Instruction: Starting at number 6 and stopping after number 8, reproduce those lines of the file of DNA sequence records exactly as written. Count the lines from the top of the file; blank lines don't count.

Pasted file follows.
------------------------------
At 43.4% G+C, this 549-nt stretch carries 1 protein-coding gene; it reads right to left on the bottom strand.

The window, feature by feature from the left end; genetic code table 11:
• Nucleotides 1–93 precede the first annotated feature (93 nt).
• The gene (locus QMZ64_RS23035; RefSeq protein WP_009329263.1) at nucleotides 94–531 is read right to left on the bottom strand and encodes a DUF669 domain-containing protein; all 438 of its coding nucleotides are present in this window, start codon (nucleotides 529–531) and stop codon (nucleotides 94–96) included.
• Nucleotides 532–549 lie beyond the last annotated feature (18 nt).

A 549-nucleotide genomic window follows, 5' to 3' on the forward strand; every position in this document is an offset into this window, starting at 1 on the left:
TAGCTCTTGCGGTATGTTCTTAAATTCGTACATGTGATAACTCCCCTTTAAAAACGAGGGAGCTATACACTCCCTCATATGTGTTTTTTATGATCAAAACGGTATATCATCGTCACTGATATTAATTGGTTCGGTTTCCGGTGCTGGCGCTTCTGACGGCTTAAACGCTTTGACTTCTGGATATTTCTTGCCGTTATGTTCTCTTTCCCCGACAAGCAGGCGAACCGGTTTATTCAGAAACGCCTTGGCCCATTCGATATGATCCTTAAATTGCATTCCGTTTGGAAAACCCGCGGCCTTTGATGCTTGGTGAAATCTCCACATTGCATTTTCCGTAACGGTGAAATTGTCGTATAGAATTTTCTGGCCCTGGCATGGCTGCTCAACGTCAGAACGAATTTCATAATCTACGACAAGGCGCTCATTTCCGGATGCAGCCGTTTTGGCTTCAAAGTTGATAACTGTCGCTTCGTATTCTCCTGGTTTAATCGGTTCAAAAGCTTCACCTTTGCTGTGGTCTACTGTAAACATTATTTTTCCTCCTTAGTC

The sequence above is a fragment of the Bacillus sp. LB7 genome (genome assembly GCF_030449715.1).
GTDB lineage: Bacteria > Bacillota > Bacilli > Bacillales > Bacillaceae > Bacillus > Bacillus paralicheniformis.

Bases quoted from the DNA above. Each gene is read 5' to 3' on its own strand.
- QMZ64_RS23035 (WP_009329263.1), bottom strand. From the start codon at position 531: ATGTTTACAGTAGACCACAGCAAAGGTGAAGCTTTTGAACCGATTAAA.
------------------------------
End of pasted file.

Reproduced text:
A 549-nucleotide genomic window follows, 5' to 3' on the forward strand; every position in this document is an offset into this window, starting at 1 on the left:
TAGCTCTTGCGGTATGTTCTTAAATTCGTACATGTGATAACTCCCCTTTAAAAACGAGGGAGCTATACACTCCCTCATATGTGTTTTTTATGATCAAAACGGTATATCATCGTCACTGATATTAATTGGTTCGGTTTCCGGTGCTGGCGCTTCTGACGGCTTAAACGCTTTGACTTCTGGATATTTCTTGCCGTTATGTTCTCTTTCCCCGACAAGCAGGCGAACCGGTTTATTCAGAAACGCCTTGGCCCATTCGATATGATCCTTAAATTGCATTCCGTTTGGAAAACCCGCGGCCTTTGATGCTTGGTGAAATCTCCACATTGCATTTTCCGTAACGGTGAAATTGTCGTATAGAATTTTCTGGCCCTGGCATGGCTGCTCAACGTCAGAACGAATTTCATAATCTACGACAAGGCGCTCATTTCCGGATGCAGCCGTTTTGGCTTCAAAGTTGATAACTGTCGCTTCGTATTCTCCTGGTTTAATCGGTTCAAAAGCTTCACCTTTGCTGTGGTCTACTGTAAACATTATTTTTCCTCCTTAGTC

The sequence above is a fragment of the Bacillus sp. LB7 genome (genome assembly GCF_030449715.1).